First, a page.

• United States



by Omar Sharkasi

Stop Data Leakage Through E-vaulting

Aug 27, 20079 mins
Data and Information Security

Enterprises today are constantly challenged with security and support issues arising from endpoint users and their carrier services. Data leakage caused by losing backup media or storage devices – and the resulting regulatory compliance issues – are enterprise  top enterprise IT security concerns. Recent large-scale security breaches have endangered corporations with the very real prospect of a single backup media inflicting major change – to the bottom line and an enterprise’s reputation. Federal and State government agencies jointly and independently issued guidelines establishing standards for safeguarding customer information, including Gramm-Leach-Bliley Act (GLBA), Sarbanes-Oxley Act, Health Insurance Portability and Accountability Act (HIPAA), and California SB 1386.

With or without a legal requirement, enterprises still should safeguard sensitive information in transit or in storage facility. Naturally, no single tool can ensure data security. A combination of multiple safeguards and well-designated policies and procedures is the most effective strategy for operating in today’s networked environment. An enterprise has many options for how to protect data including tape backups, data mirroring, data replication, and electronic vaulting (e-vaulting). This article will take a detailed look at e-vaulting option. This option is a powerful alternative to other techniques.  When properly installed and managed, e-vaulting does more than provide data protection; it enables data availability.

Data Safeguarding Solutions

As business become increasingly dependent upon rapid access to information and subsequent less tolerant of failure, an increased focus must be given to continuity of operations. In light of recent large-scale tape security breaches, a great emphasis has been given to e-vaulting services. We all agree that the traditional tape-based backups are time consuming, labor-intensive, and costly. The tape-based backup devices are prone to theft, often contain unencrypted data, and offer no password protection. You need policy-based control over backup media and devices—and e-vaulting can deliver it. E-vaulting removes the human factor errors and provides encryption, system availability, reliability, and security.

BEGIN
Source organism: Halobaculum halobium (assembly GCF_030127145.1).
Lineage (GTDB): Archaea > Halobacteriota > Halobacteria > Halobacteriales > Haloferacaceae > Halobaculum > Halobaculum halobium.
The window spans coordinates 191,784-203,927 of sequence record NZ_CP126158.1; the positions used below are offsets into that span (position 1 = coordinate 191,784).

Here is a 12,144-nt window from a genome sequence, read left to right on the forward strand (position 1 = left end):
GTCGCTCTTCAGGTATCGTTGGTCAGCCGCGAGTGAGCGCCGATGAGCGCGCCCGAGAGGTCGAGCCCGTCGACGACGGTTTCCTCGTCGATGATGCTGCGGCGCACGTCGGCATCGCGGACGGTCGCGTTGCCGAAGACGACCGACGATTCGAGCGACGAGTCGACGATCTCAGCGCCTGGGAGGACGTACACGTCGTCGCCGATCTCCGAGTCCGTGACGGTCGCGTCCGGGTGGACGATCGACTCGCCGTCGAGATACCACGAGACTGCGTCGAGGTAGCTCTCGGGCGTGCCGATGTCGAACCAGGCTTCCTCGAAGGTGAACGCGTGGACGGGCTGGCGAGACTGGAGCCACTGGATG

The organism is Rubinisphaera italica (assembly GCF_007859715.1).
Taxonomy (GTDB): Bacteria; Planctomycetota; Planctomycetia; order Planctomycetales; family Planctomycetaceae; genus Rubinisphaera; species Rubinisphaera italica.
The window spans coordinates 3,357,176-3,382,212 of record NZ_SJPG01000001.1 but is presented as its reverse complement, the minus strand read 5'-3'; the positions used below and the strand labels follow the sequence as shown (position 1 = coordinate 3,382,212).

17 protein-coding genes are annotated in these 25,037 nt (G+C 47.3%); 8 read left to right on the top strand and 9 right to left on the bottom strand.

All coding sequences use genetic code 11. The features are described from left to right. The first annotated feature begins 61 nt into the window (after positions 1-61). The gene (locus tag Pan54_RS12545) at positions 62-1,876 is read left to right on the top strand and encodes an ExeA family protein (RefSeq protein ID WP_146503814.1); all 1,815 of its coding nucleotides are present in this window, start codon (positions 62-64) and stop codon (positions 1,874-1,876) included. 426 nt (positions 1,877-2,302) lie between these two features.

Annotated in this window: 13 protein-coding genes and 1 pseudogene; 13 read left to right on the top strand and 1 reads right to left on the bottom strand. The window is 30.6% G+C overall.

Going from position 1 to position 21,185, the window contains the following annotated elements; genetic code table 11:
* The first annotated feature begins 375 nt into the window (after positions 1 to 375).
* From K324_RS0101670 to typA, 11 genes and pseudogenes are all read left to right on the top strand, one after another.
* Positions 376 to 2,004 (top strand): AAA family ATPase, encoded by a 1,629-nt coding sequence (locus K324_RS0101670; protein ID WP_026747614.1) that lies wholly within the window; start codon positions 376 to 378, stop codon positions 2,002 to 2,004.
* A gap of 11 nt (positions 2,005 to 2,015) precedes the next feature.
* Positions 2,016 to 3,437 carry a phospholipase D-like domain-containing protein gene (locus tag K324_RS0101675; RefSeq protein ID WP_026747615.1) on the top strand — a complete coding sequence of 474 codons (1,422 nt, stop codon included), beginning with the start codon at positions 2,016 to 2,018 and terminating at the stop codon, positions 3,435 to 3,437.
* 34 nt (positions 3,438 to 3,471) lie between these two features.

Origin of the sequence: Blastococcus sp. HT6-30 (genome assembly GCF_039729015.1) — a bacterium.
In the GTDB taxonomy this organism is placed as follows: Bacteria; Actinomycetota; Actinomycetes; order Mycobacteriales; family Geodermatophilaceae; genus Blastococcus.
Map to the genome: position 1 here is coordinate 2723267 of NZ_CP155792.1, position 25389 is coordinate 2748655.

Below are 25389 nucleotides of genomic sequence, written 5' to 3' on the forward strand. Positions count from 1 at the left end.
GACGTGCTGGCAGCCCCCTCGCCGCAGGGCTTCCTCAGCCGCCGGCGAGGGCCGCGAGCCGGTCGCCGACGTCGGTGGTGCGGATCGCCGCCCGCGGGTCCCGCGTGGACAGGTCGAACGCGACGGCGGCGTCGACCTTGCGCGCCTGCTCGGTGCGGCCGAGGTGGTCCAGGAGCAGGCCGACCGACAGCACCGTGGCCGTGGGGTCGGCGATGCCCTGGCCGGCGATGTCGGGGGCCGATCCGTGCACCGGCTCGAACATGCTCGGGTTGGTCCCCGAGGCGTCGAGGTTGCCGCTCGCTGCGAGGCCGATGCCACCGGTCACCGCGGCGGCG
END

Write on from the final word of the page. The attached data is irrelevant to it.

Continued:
Technology industrial experts define e-vaulting as the ability to store and retrieve backups electronically, in a site remote from the primary computer center or operations. Technically, e-vaulting is a secure, online backup service that automates the process of backing up electronic data. E-vaulting can be located at a recovery site, at a reciprocal site, in a third-party location close to the recovery site, or at a commercial hot/cold site. E-vaulting safeguards are as varied as threats and vulnerabilities. Some of the most widely deployed are:

Channel extenders. This technique requires an image copy tape, or large /journal tape, to be transmitted to the vault location through the channel extender (communication network). This method is not desirable and some performance and availability implications need to be addressed.

Host-to-host batch transmission. With this alternative, high-speed file transfer can take place between two host computers, one at the recovery site and the other at the primary computer center. This method offers better data integrity than channel extenders.

Host-to-host real-time transmission. Unlike the channel or batch transmission approaches, the real-time approach makes it possible to recover a database closer to the time of the disaster; the amount of data lost is measured in seconds rather than minutes or hours. For this reason this approach is most reliable.